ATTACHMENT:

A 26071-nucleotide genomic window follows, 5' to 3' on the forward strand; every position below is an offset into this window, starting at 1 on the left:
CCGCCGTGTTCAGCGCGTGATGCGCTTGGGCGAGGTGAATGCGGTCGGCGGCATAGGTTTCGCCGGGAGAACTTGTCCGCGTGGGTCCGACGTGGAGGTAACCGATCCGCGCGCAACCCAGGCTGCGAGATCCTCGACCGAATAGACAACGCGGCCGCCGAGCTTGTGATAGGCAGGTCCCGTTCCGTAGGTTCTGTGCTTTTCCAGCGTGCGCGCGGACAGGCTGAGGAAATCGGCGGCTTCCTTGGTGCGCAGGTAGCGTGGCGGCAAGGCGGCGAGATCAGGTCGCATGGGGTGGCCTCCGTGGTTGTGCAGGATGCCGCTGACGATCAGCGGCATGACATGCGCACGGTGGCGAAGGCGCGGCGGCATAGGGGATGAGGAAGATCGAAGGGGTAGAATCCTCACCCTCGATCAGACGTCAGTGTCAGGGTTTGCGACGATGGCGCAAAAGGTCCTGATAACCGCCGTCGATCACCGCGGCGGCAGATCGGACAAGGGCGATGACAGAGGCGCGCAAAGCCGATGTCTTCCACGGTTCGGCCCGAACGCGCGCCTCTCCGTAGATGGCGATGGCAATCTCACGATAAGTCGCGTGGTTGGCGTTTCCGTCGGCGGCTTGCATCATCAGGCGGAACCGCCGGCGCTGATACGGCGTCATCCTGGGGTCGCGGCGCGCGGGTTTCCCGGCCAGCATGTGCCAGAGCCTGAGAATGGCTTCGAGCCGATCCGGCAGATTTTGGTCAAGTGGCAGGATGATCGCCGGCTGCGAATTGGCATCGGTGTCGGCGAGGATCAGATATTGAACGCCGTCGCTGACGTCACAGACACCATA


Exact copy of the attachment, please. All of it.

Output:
A 26071-nucleotide genomic window follows, 5' to 3' on the forward strand; every position below is an offset into this window, starting at 1 on the left:
CCGCCGTGTTCAGCGCGTGATGCGCTTGGGCGAGGTGAATGCGGTCGGCGGCATAGGTTTCGCCGGGAGAACTTGTCCGCGTGGGTCCGACGTGGAGGTAACCGATCCGCGCGCAACCCAGGCTGCGAGATCCTCGACCGAATAGACAACGCGGCCGCCGAGCTTGTGATAGGCAGGTCCCGTTCCGTAGGTTCTGTGCTTTTCCAGCGTGCGCGCGGACAGGCTGAGGAAATCGGCGGCTTCCTTGGTGCGCAGGTAGCGTGGCGGCAAGGCGGCGAGATCAGGTCGCATGGGGTGGCCTCCGTGGTTGTGCAGGATGCCGCTGACGATCAGCGGCATGACATGCGCACGGTGGCGAAGGCGCGGCGGCATAGGGGATGAGGAAGATCGAAGGGGTAGAATCCTCACCCTCGATCAGACGTCAGTGTCAGGGTTTGCGACGATGGCGCAAAAGGTCCTGATAACCGCCGTCGATCACCGCGGCGGCAGATCGGACAAGGGCGATGACAGAGGCGCGCAAAGCCGATGTCTTCCACGGTTCGGCCCGAACGCGCGCCTCTCCGTAGATGGCGATGGCAATCTCACGATAAGTCGCGTGGTTGGCGTTTCCGTCGGCGGCTTGCATCATCAGGCGGAACCGCCGGCGCTGATACGGCGTCATCCTGGGGTCGCGGCGCGCGGGTTTCCCGGCCAGCATGTGCCAGAGCCTGAGAATGGCTTCGAGCCGATCCGGCAGATTTTGGTCAAGTGGCAGGATGATCGCCGGCTGCGAATTGGCATCGGTGTCGGCGAGGATCAGATATTGAACGCCGTCGCTGACGTCACAGACACCATA